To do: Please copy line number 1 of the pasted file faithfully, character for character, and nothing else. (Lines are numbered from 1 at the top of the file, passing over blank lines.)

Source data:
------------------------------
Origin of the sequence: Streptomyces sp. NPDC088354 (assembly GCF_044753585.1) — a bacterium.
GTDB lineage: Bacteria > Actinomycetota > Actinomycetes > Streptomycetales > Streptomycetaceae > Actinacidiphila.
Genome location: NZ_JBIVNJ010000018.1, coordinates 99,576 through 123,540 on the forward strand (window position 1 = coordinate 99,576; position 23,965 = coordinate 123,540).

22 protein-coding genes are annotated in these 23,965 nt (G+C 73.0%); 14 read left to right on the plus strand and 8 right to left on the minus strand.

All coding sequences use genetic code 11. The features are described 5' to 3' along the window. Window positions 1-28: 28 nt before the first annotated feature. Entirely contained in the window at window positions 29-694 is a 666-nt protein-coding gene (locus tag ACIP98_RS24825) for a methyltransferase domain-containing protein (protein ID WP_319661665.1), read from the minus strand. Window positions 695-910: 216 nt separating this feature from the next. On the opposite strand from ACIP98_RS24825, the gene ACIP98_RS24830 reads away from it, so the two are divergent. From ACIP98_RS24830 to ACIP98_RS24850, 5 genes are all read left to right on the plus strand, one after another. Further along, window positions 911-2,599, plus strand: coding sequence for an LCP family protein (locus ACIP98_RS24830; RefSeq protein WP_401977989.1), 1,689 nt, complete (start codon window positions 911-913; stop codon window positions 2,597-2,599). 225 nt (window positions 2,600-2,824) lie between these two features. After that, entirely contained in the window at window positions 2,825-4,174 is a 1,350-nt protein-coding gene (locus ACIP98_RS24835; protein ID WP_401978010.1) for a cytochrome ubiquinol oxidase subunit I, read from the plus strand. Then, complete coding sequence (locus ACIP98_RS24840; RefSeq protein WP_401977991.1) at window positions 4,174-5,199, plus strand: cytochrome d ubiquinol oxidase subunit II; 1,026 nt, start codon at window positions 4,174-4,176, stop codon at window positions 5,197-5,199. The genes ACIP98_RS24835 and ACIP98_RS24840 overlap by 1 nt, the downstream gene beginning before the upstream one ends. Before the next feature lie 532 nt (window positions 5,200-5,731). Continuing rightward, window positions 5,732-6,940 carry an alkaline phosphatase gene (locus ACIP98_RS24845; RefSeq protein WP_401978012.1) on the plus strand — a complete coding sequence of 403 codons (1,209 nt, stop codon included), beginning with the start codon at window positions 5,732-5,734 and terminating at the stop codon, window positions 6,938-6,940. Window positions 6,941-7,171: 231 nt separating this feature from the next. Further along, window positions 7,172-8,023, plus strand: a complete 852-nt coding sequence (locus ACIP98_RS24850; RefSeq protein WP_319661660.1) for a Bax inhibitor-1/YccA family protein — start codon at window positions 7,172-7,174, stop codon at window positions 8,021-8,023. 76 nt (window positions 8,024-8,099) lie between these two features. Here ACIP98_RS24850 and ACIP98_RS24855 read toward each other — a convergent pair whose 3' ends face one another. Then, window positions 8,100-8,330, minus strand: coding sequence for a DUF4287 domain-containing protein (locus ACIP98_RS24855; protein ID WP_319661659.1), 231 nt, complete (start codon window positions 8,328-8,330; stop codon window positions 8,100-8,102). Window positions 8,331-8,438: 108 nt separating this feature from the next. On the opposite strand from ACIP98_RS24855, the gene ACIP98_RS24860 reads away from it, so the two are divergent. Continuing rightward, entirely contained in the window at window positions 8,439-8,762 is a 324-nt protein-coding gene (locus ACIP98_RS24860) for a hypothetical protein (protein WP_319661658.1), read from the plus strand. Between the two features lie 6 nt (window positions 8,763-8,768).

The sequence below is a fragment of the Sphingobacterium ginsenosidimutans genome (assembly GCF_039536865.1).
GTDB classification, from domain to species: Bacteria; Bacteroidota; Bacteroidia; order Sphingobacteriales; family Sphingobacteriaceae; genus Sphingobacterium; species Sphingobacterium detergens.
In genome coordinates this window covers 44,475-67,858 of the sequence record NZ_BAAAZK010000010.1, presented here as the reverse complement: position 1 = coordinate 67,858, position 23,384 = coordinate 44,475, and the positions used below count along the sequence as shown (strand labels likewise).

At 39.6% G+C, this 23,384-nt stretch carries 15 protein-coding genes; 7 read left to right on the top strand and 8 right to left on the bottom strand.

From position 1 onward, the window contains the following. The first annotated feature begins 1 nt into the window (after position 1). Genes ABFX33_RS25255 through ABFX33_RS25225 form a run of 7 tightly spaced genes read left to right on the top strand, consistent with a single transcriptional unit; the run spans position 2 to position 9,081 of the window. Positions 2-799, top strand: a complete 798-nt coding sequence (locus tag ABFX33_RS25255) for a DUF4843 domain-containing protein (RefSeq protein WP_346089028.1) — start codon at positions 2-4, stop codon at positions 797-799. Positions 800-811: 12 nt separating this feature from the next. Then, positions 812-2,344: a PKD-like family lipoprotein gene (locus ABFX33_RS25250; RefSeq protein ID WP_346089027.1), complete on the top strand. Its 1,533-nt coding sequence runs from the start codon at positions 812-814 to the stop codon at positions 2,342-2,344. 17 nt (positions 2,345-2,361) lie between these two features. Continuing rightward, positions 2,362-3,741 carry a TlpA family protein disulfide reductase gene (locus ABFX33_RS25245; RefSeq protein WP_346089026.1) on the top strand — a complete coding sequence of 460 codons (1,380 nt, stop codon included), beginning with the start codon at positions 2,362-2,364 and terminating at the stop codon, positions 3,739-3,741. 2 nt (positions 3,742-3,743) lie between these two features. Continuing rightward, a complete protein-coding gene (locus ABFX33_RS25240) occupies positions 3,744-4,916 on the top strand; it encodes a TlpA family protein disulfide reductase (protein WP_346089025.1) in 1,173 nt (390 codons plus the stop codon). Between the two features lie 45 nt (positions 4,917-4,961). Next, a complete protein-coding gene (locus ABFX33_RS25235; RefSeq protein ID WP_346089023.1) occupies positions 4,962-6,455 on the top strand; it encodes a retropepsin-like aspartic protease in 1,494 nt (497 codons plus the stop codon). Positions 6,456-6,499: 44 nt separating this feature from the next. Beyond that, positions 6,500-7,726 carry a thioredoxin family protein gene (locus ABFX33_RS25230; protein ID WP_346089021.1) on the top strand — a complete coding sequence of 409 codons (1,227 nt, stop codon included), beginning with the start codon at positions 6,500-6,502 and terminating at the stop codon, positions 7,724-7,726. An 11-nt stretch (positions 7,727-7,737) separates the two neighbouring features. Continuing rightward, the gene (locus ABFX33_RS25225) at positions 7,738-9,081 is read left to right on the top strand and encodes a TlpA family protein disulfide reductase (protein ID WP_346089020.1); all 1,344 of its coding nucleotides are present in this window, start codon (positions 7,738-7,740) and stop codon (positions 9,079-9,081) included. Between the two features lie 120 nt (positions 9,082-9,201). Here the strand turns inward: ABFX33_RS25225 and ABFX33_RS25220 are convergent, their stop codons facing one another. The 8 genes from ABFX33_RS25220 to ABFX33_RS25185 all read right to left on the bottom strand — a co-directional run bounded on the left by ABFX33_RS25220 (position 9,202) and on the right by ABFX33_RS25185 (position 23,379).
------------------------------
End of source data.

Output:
Origin of the sequence: Streptomyces sp. NPDC088354 (assembly GCF_044753585.1) — a bacterium.